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For her entire life, Nirjary Desai has felt a strong desire to educate people about her Indian culture.


Born in Zambia, raised in South Carolina and educated in London, she delights in introducing others to the Southeast Asian customs and traditions that she holds so dear. In fact, she says, “My culture is about community. It’s about cuisine. It’s about celebration.”

It makes sense that Desai infuses that very personal perspective into every event she plans as founder and chief experience officer of KIS (cubed) Events, which she launched in 2006 after a successful sales and marketing career with organizations such as American Airlines and Starwood Hotels & Resorts. From weddings and corporate conferences to bar mitzvahs, baby showers and milestone birthdays, the highly soughtafter event producer and her team have become known for creating one-of-a-kind events that are as well-organized and fun as they are culturally sensitive and socially inclusive. In fact, that distinctive combination has become a hallmark of KIS’s events, which are held in locales around the globe, including many in the heart of Buckhead.

You organize myriad events across metro Atlanta. What are your favorite local venues?

I do a lot of work in Buckhead, and I often encourage people to consider the venues there. I love the InterContinental. It’s laid out so beautifully for a large event, and the staff has always been so consistent. We also recently discovered a super-cute art gallery called Buckhead Art & Company.

How did you become an event planner?

In the Indian culture, celebrations are usually planned by the community and held in a temple or a community center. About 15 years ago, more South Asians started using full-service venues for their events. Many hotels lacked the cultural knowledge for their celebrations. Being South Asian, I was often pulled into meetings to help close that business. At the same time, many of my friends were getting married, and I was helping them plan their weddings on the side. That’s where it all started. I thought, “This could work.”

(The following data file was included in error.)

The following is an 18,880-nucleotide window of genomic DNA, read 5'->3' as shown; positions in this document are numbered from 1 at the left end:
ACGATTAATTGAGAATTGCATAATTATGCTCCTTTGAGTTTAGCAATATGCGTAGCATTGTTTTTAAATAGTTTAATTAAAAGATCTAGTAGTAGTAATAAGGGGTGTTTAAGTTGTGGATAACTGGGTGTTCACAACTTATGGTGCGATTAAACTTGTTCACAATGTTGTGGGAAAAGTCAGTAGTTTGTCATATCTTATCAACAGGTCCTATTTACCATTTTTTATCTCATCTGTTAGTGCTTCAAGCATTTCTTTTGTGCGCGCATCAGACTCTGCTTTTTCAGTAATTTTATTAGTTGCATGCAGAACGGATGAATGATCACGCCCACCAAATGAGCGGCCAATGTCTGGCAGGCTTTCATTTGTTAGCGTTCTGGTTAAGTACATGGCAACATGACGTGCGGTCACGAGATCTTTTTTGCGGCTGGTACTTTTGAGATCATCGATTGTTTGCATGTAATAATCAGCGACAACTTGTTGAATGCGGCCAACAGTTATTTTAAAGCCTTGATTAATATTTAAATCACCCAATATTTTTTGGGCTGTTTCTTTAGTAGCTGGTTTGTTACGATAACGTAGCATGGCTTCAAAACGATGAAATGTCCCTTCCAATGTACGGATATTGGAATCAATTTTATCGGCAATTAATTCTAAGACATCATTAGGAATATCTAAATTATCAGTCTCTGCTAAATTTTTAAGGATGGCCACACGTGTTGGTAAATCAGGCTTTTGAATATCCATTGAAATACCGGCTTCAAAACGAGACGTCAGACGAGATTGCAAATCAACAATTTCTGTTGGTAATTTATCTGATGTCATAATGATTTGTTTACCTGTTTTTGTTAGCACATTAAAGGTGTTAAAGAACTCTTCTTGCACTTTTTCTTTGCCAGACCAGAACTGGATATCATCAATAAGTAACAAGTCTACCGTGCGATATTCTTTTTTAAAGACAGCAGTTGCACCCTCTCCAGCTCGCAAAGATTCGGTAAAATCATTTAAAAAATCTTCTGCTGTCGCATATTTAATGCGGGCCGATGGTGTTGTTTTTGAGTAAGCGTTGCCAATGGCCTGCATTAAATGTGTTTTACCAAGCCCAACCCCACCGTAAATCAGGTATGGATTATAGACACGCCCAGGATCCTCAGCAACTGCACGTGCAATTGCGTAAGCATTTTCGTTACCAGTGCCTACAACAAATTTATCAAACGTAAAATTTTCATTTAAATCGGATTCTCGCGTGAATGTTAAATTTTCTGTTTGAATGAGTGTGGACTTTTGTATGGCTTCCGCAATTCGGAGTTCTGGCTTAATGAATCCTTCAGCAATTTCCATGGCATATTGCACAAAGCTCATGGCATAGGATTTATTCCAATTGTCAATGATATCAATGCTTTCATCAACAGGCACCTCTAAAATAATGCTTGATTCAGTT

What is your approach to planning an event?

When I was getting my MBA, I had a professor who said to use the KISS (“Keep It Simple, Stupid.”) principle when it came to anything and everything in marketing. That always stuck with me. So for clients, our approach is very simple. Our delivery is very sophisticated, and we try to make sure that each event has its own style. That’s how KIS (cubed) Events came into being.

How do you make each event special?

Every event is unique. But whether I’m talking to a senior vice president at Amazon about their event or a father of the bride about a wedding, everyone just wants to be understood It’s important that you feel connected to your client’s story. During the interview process, we ask clients about everything from their favorite vacations and cuisine to their biggest pet peeves. It sparks conversation. And no matter the size of the event, we always use the same level of design and detail so the clients get our true brand experience.

What is your favorite part of working in this industry?

I can immerse myself in so many different cultures. When I’m planning an event, I experience a culture on a very different level. It’s like an insider crash course, particularly when it comes to the cuisine. Whether it’s Hindu, Muslim or Jewish clients, I’ve been able to enjoy this big learning curve over the past 16 years. And when I understand a client’s background, I can tell them what they need before they even think of it. It’s the art of being in the service industry.


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